EXCERPTS from Leo Spitzer, The Creoles of Sierra Leone
The Creation of Hill Station

Hill Station, Freetown...It was intially planned that segregation only take place at night for this was the time when the mosquitoes generally attacked their victims. During the day Europeans could work on their jobs in Freetown, then retreat to the hills in the evening to escape "the bite" which, according to Dr. Ross was " as much to be dreaded as that of a mad dog." 53 The area selected was to be large enough to contain all of the European homes in the colony. It was to be surrounded by a strip of land cleared of trees, plants, and houses, about a quarter of a mile wide, or "of a width sufficient to defy the powers of flight possessed by the average mosquito." Within the segregated area itself, care was to be taken that no place existed where mosquitoes could deposit larvae. Most important of all, the number of African servants in the area during the day was to be reduced to a minimum, African children were to be totally excluded, and during the evening and night, all non-Europeans were to be kept outside the cantonment. To prevent the encroachment of the African population, squatting, house building, and cultivation of land within one mile of the residential area was not to be allowed. Warning signs and fences were to proclaim that trespassing was forbidden. 54

The hills surrounding Freetown were ideal for the establishment of a European enclave. The mosquito population thinned out considerably as the land became more elevated and, except for a few cultivated patches, the areas of planned settlements were free of existing African habitation. A precedent for a location in the hills, moreover, had been set years earlier when a missionary society rest house was established on Leicester Peak.

A site was finally chosen on a plateau about 750 feet high between the villages of Regent and Wilberforce, about four miles from the center of Freetown. Workmen began to clear the bush early in 1902 and, using prefabricated building materials sent from England, completed twenty bungalows and  a hillside residence for the governor by 1904. For the sake of maximum ventilation and protection from the insects and elements, the residences uniformly faced north and were raised high above ground on columns. The area beneath the building was covered with cement to prevent the formation of Anopheles breeding pools. And, like its India counterpart, the segregated settlement became known as Hill Station.55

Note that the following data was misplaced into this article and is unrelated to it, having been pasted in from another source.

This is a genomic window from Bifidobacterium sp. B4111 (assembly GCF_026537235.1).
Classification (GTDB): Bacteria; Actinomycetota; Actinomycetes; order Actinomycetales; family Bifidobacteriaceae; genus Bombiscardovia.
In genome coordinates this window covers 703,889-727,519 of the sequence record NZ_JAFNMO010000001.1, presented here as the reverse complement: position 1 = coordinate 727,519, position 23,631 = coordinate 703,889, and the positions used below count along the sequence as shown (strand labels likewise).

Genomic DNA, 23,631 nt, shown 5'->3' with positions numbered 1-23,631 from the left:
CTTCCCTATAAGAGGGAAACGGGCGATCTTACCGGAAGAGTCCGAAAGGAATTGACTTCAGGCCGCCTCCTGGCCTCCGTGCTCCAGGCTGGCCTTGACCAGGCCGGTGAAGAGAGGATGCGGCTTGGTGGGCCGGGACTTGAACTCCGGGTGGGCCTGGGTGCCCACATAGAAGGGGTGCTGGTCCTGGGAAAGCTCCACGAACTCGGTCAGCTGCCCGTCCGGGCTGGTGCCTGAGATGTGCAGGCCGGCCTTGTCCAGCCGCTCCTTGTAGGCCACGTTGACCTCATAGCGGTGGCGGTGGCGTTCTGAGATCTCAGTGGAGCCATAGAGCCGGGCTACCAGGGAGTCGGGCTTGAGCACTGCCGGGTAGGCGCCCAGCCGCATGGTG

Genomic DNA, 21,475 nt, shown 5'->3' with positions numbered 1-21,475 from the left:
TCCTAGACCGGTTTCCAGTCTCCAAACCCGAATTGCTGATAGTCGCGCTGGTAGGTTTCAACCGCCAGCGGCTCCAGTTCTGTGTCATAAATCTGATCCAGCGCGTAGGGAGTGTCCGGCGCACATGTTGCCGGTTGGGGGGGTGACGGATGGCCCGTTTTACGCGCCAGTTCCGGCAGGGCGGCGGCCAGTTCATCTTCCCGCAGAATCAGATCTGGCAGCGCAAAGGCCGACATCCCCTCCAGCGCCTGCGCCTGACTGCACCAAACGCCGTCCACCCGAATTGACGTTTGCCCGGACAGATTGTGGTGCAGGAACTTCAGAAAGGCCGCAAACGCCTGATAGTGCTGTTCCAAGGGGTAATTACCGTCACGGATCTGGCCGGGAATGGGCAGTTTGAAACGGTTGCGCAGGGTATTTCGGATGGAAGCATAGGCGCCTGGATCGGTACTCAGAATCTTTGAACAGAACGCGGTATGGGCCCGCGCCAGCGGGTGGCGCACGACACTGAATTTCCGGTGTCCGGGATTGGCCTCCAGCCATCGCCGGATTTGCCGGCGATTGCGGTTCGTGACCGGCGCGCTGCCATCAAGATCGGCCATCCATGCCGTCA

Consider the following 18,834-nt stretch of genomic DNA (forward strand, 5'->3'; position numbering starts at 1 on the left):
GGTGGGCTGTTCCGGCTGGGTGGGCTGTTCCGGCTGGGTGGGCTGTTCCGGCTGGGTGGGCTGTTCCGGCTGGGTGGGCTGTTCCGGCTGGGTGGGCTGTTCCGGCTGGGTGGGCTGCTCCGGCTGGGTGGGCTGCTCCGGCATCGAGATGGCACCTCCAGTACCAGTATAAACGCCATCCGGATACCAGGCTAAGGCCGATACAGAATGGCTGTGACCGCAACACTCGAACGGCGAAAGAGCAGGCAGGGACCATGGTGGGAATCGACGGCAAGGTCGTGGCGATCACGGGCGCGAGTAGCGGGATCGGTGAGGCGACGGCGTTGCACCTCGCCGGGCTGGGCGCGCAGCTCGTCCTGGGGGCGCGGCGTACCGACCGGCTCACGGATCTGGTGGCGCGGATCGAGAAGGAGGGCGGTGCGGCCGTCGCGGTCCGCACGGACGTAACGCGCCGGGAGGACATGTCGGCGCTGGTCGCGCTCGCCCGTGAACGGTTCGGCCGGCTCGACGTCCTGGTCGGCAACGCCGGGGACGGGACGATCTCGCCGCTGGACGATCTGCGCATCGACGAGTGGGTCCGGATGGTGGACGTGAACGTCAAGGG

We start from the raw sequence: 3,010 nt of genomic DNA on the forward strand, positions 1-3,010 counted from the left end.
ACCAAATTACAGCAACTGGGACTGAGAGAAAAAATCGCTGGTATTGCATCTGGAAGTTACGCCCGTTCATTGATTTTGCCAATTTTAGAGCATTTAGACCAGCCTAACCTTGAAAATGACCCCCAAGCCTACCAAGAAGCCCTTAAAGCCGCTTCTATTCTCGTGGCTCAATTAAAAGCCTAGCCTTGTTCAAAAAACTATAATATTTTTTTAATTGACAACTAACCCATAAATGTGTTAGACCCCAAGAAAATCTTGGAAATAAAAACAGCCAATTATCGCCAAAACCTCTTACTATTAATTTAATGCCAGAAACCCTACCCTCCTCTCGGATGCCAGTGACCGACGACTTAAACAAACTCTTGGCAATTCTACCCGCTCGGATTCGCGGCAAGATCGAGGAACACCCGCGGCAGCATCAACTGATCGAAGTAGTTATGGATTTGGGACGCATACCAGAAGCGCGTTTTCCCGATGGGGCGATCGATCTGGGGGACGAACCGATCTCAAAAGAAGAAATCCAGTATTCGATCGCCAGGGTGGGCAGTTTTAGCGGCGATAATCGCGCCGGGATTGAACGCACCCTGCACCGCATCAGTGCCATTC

The transportation problem had yet to be considered and solved. The only way to get to the hills at the turn of the centuryHill Station Railway Terminal, Freetown was by walking on bush paths or by being carried in a hammock. Since Europeans living in the enclave would need to commute to Freetown and back daily, however, the success of the settlement depended on rapid, mechanized transport. In 1902, therefore, workmen began to lay track for an adhesion railroad between Freetown and Hill Station.56 The "Mountain Railroad" as it came to be known, running on one of the steepest grades ever attempted for its type of locomotive, opened for goods and passenger traffic early in 1904. From that time until passenger service ceased in 1929, after road-building and car transport had made it a costly anachronism, the train made the round trip three or four times daily with two or three carriages separated by class.57

...It did not take long, furthermore, for Hill Station's iniquities to surface. A mentality which considered separating groups according ro race for one purpose, no matter how rationally conceived, would not hesitate to separate these groups for other purposes as well. Acccordingly, socializing between Europeans and Creoles in Hill Station, on other than a master-servant basis, was nonexistent in all the facilities associated with the European enclave. Hill Station Club, for instance, used for leisure largely during the daylight hours, did not darken its membershipGovernor's reception, Hill Station list by a single black face.66 The Mountain Railway similarly discriminated against Africans. J.A. Fitz-John, the nimble-witted Creole editor of the Sierra Leone Times, in his typical caustic manner, described the racial segregation which took place at the inauguration of the track. The railway had made two inaugural trips, one especially for Europeans - the "Segregation Party" - in which, according to Fitz-John, "there was nothing tawney [sic] to come between the wind and divinity of anyone of the party - not even the Mayor," who, at this time, was C.E. Wright, a Creole; the other trip was "exclusively for natives." "Let us trust," Fitz-John commented, "that the authorities fumigated the carriage afterwards, in order to run no risks."67 Sixteen years later this color bar still continued, its strength undiminished.

...Judging from its overall effectiveness, the Hill Station complex was more harmful to the relationship between Creoles and Britons than it was influential in keeping Europeans healthy. Interracial social events in Freetown itself also became less common...The entire scheme, in fact, was misconceived from the beginning...Its multiple failure notwithstanding, Hill Station nevertheless continued to exist as a limited white preserve - the most visible manifestation of Britain's rejection of the Creoles. High above Freetown, it stood as a monument to the deterioration of the British experiment in philanthropy and racial equality which had led to the original founding of Sierra Leone.